Said flasks are held in a tray 9 having a. bottom, sides and ends and being of substantially rectangular form. Said tray has endwise extensions 10 and 10' on which are supported upstanding guide pins 15 and 15 of unequal diameters for purposes appearing hereinafter. Each of said extensions includes a block 6 (Figure 3) fastened to the extended ends of the tray base 25 by the angles 24 and 24. A pair of pins of which one appears at 29, are fixed in a base 11 to assist in positioning the tray 9 properly on said base 11.

Said tray is caused to rest upon the base 11 of inverting mechanism which includes a frame 12 (as in Figure 3) mounted for rigid support in any convenient manner. Said frame 12 supports a bearing 13 which rotatably supports a shaft 14. A backboard 16 is supported on the shaft 14 and in turn supports a bracket 17 and the base 11. Base 11 has a further bracket 18 depending from a point spaced from the backboard and a rotation controlling pin 19 extends through both bracket 18 and the lower end of the backboard 16 and thence extends into a suitable opening in a block 23 mounted on said frame 12. A spring 21 constantly urges the pin 19 rightwardly and a suitable stop 22 limits the extent of such movement. A pressure plate 26 is supported on a screw 27 extending through the bracket 17 and is manually rotated by a crank 28. The tray 9 is substantially centered under the pressure plate 26 by the cooperation of the pins 29 acting on the body of said tray and the pins and 15' acting against the pressure plate 26.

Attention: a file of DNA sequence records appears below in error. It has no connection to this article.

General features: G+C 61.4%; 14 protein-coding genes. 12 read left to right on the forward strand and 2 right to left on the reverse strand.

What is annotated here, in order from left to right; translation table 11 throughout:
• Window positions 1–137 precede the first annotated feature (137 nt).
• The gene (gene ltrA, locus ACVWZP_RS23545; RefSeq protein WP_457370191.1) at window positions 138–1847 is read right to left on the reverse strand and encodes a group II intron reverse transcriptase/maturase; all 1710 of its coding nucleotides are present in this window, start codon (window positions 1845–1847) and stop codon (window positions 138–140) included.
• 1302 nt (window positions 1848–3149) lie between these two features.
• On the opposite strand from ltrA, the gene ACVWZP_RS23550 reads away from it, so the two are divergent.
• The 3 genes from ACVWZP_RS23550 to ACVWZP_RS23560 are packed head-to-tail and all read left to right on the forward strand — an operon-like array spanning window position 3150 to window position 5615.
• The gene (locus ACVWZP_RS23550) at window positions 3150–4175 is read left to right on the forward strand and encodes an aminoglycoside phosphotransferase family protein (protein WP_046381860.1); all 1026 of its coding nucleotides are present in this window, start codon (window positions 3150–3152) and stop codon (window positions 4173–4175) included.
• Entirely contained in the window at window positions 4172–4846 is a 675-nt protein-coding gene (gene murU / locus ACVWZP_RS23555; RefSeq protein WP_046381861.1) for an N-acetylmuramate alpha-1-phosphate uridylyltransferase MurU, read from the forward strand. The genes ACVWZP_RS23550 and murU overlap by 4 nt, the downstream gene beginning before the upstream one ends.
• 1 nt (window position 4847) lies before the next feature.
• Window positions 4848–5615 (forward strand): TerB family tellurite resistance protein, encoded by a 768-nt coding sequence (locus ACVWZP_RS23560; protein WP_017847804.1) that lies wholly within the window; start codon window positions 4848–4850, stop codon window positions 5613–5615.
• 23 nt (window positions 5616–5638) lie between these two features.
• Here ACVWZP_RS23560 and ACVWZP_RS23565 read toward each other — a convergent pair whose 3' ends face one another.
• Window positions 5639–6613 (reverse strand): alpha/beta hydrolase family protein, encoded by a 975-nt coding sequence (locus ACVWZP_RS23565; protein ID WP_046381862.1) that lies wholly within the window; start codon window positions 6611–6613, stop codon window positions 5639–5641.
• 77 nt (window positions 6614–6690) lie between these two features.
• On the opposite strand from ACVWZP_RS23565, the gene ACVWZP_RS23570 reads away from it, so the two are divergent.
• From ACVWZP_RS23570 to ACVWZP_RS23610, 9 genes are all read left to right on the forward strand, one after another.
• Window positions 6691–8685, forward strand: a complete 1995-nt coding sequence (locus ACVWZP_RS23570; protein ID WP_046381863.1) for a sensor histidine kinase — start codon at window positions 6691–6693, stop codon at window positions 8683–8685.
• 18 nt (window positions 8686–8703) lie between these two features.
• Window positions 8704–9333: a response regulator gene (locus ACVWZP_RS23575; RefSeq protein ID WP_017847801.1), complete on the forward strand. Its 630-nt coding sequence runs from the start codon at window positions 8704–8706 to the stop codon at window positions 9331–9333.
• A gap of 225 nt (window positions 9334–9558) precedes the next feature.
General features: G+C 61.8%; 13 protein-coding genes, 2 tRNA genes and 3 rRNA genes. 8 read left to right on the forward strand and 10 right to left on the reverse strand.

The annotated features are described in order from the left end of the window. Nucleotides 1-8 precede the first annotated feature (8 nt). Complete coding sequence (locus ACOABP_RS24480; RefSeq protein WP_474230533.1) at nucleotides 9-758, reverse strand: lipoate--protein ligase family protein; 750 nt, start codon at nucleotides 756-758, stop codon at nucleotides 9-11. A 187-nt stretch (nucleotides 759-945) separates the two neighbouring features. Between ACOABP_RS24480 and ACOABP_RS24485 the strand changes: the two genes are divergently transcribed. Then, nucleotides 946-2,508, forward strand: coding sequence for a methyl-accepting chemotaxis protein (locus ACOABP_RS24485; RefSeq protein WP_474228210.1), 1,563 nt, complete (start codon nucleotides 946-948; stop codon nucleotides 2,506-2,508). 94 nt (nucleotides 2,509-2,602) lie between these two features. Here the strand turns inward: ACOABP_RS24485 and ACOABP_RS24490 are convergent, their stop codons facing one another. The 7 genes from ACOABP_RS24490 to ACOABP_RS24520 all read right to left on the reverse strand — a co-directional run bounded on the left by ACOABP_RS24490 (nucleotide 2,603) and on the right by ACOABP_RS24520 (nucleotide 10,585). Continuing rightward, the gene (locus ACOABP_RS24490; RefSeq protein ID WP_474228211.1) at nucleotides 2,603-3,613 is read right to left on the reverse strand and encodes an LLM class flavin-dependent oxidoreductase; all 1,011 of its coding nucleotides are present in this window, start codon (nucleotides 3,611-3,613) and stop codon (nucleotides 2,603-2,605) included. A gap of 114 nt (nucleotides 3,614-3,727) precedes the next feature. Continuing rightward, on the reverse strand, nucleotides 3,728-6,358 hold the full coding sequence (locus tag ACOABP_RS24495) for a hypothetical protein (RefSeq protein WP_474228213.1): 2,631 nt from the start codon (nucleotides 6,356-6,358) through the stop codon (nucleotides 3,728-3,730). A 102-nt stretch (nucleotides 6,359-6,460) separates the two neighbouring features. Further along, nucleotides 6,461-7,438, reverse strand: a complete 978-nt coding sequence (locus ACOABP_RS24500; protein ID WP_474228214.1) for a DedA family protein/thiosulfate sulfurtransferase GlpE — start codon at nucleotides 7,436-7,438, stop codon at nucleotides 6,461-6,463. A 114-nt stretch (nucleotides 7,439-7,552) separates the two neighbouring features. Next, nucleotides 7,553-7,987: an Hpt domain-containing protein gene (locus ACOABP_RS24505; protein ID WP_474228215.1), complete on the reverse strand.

With a plurality of bottles in place on the tray 9, there is placed over the guide pins 15 and 15 a spot-guiding assembly 31 comprising a stitf, as metallic, guide plate 32 and a sealing, as soft rubber, layer 33. This assembly 31 is provided with openings 35 in register, both as to size and location, with the mouths of each of the several containers 8. By having the pins 15 and 15 of unequal sizes, and having the pin receiving openings in the guiding assembly 31 of correspondingly unequal sizes,.it is evident that the spot-guiding assembly 31 can be placed with respect to the rest of the apparatus in only a single predetermined position and that inadvertent reversal of the positions of said parts becomes impossible. A sheet 34 of absorbent material, as paper, which is also capable of filtering micro-organisms of the fineness of at least that of the mycelium of filamentous fungi, is placed on top of the plate 32 and a pressure assembly 36 is placed on top of the paper 34 and is likewise received over and guided by the pins 15 and 15'. Said pressure assembly also comprises a relatively stiff, as metal, backing member 37 and a soft and resilient, as rubber, lower layer 38 backing the filter paper 34. The whole unit, comprising the spotguiding assembly and the pressure assembly, may hereinafter be termed a sampling top.